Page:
(To read about Jon’s mega-collection, Power Outside The Matrix, click here.)
“When people say, ‘Follow the money,’ they forget that modern culture itself is about dollars, and where the big money goes tells you a great deal about the culture and its legalized crimes against the population. This isn’t hard to understand. It’s like saying, ‘The vampires who sell war do it for profit.’ And lo and behold, war and violence are a centerpiece of our culture. If you don’t understand that, just go to the movies.” (The Underground, Jon Rappoport)
The recent California law (#SB277) ordering all public and private schoolchildren to receive the full schedule of vaccines has a context.
A money context.
I’m not just talking about corporate donations to legislators. I’m talking about the state of California itself and the businesses that operate here.
For example, the University of California system of colleges is a vast sprawling kingdom. Biomedical $$ grants pour in, and a significant portion of the money funds vaccine-related research.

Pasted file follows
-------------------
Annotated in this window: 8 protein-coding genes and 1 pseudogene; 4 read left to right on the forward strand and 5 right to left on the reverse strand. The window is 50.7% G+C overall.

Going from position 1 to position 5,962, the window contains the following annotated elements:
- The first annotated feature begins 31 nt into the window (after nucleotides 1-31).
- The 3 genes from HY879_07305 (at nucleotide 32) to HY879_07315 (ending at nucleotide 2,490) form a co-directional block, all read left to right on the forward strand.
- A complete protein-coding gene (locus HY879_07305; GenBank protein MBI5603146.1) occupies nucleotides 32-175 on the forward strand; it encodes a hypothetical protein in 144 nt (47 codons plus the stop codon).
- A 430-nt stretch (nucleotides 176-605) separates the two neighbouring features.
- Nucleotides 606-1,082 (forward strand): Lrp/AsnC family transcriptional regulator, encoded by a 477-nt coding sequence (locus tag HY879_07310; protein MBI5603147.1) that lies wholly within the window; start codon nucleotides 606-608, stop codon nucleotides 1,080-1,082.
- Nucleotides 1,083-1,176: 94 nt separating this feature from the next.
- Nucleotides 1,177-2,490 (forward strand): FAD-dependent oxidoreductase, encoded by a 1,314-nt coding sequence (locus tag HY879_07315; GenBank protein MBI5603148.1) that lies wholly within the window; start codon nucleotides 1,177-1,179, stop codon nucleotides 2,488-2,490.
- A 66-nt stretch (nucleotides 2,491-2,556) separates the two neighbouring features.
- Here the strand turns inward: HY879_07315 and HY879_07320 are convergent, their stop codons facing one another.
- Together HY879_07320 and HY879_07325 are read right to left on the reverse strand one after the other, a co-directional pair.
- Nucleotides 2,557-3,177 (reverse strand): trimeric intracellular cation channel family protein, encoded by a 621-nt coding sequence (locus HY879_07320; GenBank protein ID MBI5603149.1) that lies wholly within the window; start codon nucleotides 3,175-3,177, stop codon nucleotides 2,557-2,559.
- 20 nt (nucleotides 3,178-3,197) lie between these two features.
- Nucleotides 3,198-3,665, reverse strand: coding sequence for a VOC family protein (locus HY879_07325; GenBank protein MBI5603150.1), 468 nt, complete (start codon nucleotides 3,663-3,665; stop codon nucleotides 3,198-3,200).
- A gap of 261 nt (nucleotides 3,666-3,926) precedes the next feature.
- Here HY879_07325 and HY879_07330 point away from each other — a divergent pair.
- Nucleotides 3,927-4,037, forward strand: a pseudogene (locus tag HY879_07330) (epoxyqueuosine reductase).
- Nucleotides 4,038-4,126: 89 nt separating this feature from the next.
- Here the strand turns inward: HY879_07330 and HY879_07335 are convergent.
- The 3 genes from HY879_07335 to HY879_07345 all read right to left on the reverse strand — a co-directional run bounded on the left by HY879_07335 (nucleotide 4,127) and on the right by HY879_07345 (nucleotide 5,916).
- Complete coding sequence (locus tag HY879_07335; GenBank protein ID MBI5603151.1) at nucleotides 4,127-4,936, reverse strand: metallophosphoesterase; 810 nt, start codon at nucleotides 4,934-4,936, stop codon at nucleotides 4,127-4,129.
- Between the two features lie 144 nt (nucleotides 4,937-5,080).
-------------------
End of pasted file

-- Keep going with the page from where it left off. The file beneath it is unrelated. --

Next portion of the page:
I began searching for and itemizing such grants. They’re easy to find. But then, something overtook me: California companies that do biomed and biotech research and sell related products.
I plunged, in other words, into California culture. I say that because the number of these companies is staggering. They form a background context in which a mandatory vaccination law is easy to understand—just as a farm bill would be easy to understand in Iowa, or a bill about ranching would be easy to understand in various Western states.
California is biomed biotech “pasture and ranchland.”
At a site called labrat.com, I found a list of California “biotech, pharmaceutical, medical device, and chemical company jobs.”
I scrolled down the list and counted. It took a long time. I arrived at a total of 517 companies. I was somewhat taken aback. That’s a large number.
But then I found a site called biopharmguy.com. It featured its own list of “Biotech companies in San Diego and Southern California.” In just that part of the state, I counted an astonishing 660 biotech companies.